Neck and Neck

The dump of emails exposing the Democratic National Committee’s bias against Sanders’ campaign following back to back attacks by Syrian refugees in Germany has exposed the fundamental vulnerability of Hillary Clinton’s campaign to events. While Clinton will unquestionably dominate the talking points wars against her rivals, the catastrophes caused by the administration’s incompetence threaten to level the count. USA Today captures the nature of the respective Trump and Clinton scandals:


Donald Trump and Hillary Clinton have one thing in common: Their conventions got off to rocky starts. For Trump, it was a plagiarism scandal that surfaced after wife Melania’s speech on the first night of the convention. For Clinton, it was an uproar over the release of nearly 20,000 party emails by Wikileaks ahead of the convention’s start, some of which showed Democratic staffers favoring Clinton over her primary rival, Sen. Bernie Sanders.

Hillary’s problems are materially the more serious. “Inside the White House, aides and lawyers have been poring through the Wikileaks dump all weekend. There’s a lot of flagging of potential problems, but also a lot of eye-rolling and disbelief about what Wasserman Schultz and her staff were thinking, and that they were putting it in emails.”  Trump is potentially disastrous — which is bad until one realizes that Hillary is actually disastrous.

There is no easy exit for Hillary from this problem. Attempts to spin the email dump as an effort by the Kremlin to favor Donald Trump have resurrected the issue of Clinton’s own homebrew email server.  That is something she hoped was dead and buried.  Now the public is face to face with an actual instance of a compromise, one moreover that makes it hard to believe that if the DNC could be cleaned out by Julian Assange (or more probably the Russians) that the same has not already happened to Hillary’s email arrangements.


Hillary’s handlers must at least contemplate the contingency that the Kremlin will release Hillary’s emails next with incalculable results. Nor will blaming the Russians entirely exculpate her. Her campaign cannot argue that Putin is winning the day for Trump without simultaneously admitting their own incompetence in the face of the wily Russian. How does one explain how Putin blew past the smartest woman in the world and the most intelligent president in history assisted by a plethora of 3-letter agencies?  If the exploits attributed to Putin by Hillary’s supporters are true then he has made monkeys out of the entire American political establishment — including Hillary herself.

The question of whether spin or events is to get the upper hand is now paramount.  The essence of the race is captured by Rowan Scarborough’s Washington Examiner story:  “Troops fear Obama rushing Mosul offensive to influence election”.

Some U.S. officers in Baghdad believe the Obama administration is rushing plans for a Mosul offensive so it takes place before the November presidential election, a retired general says. Retired Army Lt. Gen. Michael D. Barbero said his contacts in Baghdad have relayed the concerns to him, fearing there is now an “artificial timeline” for what promises to be by far the toughest battle in the war against the Islamic State in Iraq.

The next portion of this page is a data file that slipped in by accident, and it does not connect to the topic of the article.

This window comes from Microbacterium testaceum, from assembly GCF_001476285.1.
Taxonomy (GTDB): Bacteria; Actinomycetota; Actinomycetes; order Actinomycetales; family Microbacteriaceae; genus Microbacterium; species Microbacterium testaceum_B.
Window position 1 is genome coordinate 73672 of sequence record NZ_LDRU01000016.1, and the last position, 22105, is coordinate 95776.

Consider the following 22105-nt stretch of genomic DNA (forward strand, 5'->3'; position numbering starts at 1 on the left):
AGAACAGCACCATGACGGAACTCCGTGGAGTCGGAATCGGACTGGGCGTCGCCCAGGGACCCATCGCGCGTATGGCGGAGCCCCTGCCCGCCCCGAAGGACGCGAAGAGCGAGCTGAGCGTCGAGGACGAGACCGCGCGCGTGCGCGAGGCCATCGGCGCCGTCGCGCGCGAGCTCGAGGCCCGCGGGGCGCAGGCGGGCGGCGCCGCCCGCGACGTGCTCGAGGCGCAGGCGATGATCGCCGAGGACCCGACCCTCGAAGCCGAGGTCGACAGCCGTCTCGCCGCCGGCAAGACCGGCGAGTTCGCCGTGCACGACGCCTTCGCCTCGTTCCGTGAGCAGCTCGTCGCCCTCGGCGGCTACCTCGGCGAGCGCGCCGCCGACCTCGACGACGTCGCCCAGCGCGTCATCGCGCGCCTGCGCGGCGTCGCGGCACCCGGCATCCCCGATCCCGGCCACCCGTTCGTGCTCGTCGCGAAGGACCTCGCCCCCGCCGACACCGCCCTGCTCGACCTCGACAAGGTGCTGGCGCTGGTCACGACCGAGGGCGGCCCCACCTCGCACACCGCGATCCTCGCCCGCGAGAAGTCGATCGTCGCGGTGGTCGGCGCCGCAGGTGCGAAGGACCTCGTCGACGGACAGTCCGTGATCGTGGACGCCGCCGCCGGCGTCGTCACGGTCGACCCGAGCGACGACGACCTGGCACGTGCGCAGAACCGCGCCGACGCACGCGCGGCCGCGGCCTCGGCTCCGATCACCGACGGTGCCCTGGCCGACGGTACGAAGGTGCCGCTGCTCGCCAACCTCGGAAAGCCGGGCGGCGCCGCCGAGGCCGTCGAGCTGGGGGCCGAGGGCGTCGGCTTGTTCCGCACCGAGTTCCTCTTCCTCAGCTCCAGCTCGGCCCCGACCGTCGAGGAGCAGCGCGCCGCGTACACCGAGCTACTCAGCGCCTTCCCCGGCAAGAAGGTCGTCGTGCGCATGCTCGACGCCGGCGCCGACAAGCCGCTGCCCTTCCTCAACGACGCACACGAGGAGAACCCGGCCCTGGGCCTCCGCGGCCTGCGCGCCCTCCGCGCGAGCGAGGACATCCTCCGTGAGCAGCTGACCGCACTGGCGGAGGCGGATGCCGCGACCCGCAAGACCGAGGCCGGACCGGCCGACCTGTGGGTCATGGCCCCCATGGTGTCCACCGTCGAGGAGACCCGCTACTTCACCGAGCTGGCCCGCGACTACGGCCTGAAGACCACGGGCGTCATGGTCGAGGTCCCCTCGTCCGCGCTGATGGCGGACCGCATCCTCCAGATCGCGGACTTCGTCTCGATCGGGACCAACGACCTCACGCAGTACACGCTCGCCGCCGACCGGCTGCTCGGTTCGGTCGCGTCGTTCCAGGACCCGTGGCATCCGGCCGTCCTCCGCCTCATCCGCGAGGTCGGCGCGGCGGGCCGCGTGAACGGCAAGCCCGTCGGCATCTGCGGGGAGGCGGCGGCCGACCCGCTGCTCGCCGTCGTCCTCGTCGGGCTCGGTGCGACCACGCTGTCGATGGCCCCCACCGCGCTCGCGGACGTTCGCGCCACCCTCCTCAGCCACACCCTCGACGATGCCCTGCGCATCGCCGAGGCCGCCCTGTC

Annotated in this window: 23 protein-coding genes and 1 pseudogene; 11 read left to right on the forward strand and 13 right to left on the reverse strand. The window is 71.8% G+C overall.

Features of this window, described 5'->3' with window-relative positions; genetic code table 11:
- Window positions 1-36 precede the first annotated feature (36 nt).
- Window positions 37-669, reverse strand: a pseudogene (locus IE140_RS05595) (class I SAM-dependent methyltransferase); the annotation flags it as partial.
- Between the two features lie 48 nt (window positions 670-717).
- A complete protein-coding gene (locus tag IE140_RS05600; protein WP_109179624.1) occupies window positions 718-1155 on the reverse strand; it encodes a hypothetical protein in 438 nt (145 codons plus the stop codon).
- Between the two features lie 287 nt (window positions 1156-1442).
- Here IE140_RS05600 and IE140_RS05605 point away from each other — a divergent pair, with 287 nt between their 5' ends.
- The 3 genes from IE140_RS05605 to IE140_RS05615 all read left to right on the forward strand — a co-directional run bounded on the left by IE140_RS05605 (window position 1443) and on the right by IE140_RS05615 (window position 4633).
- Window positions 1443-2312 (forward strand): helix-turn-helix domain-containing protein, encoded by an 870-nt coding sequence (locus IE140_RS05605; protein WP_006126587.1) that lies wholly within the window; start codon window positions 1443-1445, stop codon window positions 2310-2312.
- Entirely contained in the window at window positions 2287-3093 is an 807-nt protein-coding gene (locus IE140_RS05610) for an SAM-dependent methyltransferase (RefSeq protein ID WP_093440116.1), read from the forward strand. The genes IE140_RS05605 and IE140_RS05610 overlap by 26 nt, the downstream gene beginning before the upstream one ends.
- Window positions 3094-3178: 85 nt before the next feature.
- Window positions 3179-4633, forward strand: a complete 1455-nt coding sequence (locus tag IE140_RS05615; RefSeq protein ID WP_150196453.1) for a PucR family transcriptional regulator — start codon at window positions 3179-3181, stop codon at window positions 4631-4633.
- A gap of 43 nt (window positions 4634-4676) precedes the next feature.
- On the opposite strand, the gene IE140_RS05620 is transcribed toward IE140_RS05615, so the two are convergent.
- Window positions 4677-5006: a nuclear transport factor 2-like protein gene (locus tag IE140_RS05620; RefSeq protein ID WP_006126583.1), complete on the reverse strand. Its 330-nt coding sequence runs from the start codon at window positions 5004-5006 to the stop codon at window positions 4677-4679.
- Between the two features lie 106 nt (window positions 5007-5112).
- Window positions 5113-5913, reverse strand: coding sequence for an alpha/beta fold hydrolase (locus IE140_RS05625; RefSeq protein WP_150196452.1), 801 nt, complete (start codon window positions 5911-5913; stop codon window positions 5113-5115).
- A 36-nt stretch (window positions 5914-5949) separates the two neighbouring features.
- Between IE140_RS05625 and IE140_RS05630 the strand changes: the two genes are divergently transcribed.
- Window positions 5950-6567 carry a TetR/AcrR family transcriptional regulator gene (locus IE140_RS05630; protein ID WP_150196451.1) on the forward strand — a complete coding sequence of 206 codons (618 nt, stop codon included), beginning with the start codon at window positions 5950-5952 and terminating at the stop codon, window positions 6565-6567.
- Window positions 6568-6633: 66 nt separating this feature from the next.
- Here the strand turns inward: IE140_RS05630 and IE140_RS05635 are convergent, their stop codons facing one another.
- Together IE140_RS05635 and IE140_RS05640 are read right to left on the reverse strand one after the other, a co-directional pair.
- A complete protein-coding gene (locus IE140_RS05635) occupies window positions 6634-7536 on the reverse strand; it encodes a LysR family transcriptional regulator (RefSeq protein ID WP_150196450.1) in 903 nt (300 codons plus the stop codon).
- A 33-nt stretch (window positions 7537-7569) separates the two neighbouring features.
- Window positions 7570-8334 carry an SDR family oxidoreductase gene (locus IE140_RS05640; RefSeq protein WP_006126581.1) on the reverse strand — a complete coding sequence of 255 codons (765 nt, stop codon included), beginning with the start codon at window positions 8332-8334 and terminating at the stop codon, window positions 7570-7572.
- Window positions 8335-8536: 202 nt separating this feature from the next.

The evident hope is that a sudden flurry at the end of the round will convince the judges that Obama is winning the bout against terror in the Middle East, even though his Jayvee opponent has won the last 12 of 13 rounds.  The Mosul campaign will not be about victory but the appearance of victory. In a larger sense the entire survival strategy of the status quo depends on whether appearances can outweigh perceived reality. From a narrative point of view the administration’s fate hangs upon the ability of its damage control parties to paper over the destruction caused by its own blunders.

Logically it depends on whether one buys Paul Krugman’s argument that people should elect Hillary because no one could be worse than Trump. The absurdity of the situation is captured in the Hill’s headline: “Trump, Clinton intelligence briefings likely to start next week”, which highlights the paradox of the two least trusted national political figures being elevated to the highest positions of responsibility simply because the Republican and Democratic parties have left the voters little choice; to choose one out of dread of the other; where, in Otto von Bismarck’s words, it is being urged to commit suicide out of a fear of death.

The race between spin and disaster is likely to continue all the way up until election day, as the status quo attempts to outpace its own debacles. Global populism is spread not so much on its own modest merits but on the tide of public reaction to elitist governance. Like some vast historical Ponzi machine, it must stay ahead of the game. If enough bad news piles up between now and November, the mighty Clinton machine might lose. If things stay quiet, it may yet give her spin machine time to erect the rainbow bridge she can mount to the highest office in the land, for a time at least.


Which result will emerge is contingent. Nobody knows what events will bring. Not even Putin, who to hear either side tell it, wins by a landslide whoever triumphs in November.

As Debbie Wasserman Schultz put it, “thank all of you for your incredible support”.

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